And we are simply not biologically capable of putting the theoretical needs of theoretical children before the concrete needs of our own children, and saying “yes, we’ll open our homes and expose our children to the abuse of educational bigots and potential paedophiles in the tenuous hope that some day, somewhere, it will allow the authorities to detect, and possibly even do something useful about, the abuse of a home-educated child who otherwise would have remained hidden.”

By Heidi DeWet

Saturday, March 06, 2010

What are you doing here?

You should be over there, reading this.

Monday, March 01, 2010

Outcomes and the factors that affect them

The wonderful Grit, who keeps one of my favourite home ed blogs, has exhorted me to keep posting here, although for some reason I'm finding it very difficult to do so these days. But for Grit (and anyone else who wanted it) I will try.

First, I hate the word 'outcomes'. It speaks about the end result of a process: feed this in and in the end, you get that out, which will be why it's so well-used by conventional educationalists. But I think of education as a self-motivated thing, based on seeking knowledge. When this is a healthy, natural process it doesn't stop at the age of 16 or 18 or 21, or whenever a particular set course finishes, or when the government decides it should. It's a lifelong thing and I think this is another reason why I struggle to think in terms of educational 'outcomes'.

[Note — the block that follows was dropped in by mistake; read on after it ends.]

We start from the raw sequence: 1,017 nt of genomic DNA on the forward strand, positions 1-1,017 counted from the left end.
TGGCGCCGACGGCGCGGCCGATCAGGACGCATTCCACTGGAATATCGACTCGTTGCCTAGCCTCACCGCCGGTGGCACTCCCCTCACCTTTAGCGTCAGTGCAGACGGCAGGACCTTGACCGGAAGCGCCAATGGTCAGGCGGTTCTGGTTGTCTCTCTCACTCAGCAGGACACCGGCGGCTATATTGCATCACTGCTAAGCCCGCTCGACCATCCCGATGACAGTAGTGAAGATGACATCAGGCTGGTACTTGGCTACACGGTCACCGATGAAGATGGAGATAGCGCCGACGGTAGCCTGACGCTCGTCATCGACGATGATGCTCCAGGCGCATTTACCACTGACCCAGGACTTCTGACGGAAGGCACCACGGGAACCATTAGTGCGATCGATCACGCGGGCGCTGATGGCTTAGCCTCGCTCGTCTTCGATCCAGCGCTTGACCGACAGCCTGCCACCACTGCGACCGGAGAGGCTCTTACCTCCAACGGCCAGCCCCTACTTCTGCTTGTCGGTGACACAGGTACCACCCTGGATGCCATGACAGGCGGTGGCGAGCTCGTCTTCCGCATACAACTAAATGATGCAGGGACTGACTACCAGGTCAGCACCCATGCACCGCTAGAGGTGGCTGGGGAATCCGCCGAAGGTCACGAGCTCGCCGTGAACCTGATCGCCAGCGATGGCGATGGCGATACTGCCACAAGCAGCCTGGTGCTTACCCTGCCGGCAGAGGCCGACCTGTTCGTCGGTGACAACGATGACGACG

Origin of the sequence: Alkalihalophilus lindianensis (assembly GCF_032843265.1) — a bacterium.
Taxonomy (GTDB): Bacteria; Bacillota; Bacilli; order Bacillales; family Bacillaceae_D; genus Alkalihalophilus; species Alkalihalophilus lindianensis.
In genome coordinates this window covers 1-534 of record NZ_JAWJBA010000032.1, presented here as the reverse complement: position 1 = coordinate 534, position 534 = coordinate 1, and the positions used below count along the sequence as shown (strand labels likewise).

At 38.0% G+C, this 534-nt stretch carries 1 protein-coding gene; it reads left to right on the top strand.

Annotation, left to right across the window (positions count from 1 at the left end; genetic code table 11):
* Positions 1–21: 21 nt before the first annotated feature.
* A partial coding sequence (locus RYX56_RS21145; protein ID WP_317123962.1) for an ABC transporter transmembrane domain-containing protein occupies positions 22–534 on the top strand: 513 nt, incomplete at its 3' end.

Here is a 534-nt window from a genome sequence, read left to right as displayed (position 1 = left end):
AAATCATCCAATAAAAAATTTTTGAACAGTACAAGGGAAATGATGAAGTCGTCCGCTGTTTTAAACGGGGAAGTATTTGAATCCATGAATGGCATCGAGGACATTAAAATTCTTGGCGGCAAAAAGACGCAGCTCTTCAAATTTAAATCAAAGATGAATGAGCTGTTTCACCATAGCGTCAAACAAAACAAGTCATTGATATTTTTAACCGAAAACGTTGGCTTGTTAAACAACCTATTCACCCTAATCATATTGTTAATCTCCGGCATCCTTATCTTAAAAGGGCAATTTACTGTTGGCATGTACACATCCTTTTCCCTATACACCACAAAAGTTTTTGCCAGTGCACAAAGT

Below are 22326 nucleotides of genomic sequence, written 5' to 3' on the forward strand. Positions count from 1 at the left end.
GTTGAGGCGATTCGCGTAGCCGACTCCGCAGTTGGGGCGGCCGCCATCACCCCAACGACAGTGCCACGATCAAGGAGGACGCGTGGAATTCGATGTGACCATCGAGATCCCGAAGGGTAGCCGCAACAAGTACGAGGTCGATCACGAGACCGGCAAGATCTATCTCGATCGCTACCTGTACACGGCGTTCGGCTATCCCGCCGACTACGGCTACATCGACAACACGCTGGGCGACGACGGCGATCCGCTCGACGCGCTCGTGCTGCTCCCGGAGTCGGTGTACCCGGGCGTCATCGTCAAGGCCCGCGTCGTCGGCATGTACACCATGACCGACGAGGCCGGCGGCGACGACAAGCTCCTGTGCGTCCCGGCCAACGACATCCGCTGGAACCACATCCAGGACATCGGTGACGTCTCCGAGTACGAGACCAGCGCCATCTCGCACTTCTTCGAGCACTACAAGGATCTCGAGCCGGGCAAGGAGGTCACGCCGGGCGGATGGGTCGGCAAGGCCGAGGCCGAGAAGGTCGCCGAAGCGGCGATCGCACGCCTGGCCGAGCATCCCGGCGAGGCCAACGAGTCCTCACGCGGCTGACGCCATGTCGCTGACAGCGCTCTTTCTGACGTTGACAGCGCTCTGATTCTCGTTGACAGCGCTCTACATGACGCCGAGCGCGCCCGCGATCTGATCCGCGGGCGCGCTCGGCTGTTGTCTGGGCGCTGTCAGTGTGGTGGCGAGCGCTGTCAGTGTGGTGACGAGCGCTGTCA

But this seems to be, politically, a momentous time for home education. We're in the news this week and we're being debated in the House of Lords. Two of my children are now over the age of 18, so I thought I'd say something here about their educational 'outcomes' and how I think these have been achieved.

Tom's business is still going well, although it's had its ups and downs over the year since he set it up. Crucially, it answers both the requirements he always had of it:

  1. It allows him lots of spare time to do other things: he works for about 10 hours a week; and
  2. It pays for his keep. Just about, usually. Although he knows full well, having proved it to himself time and again, that his input determines his output.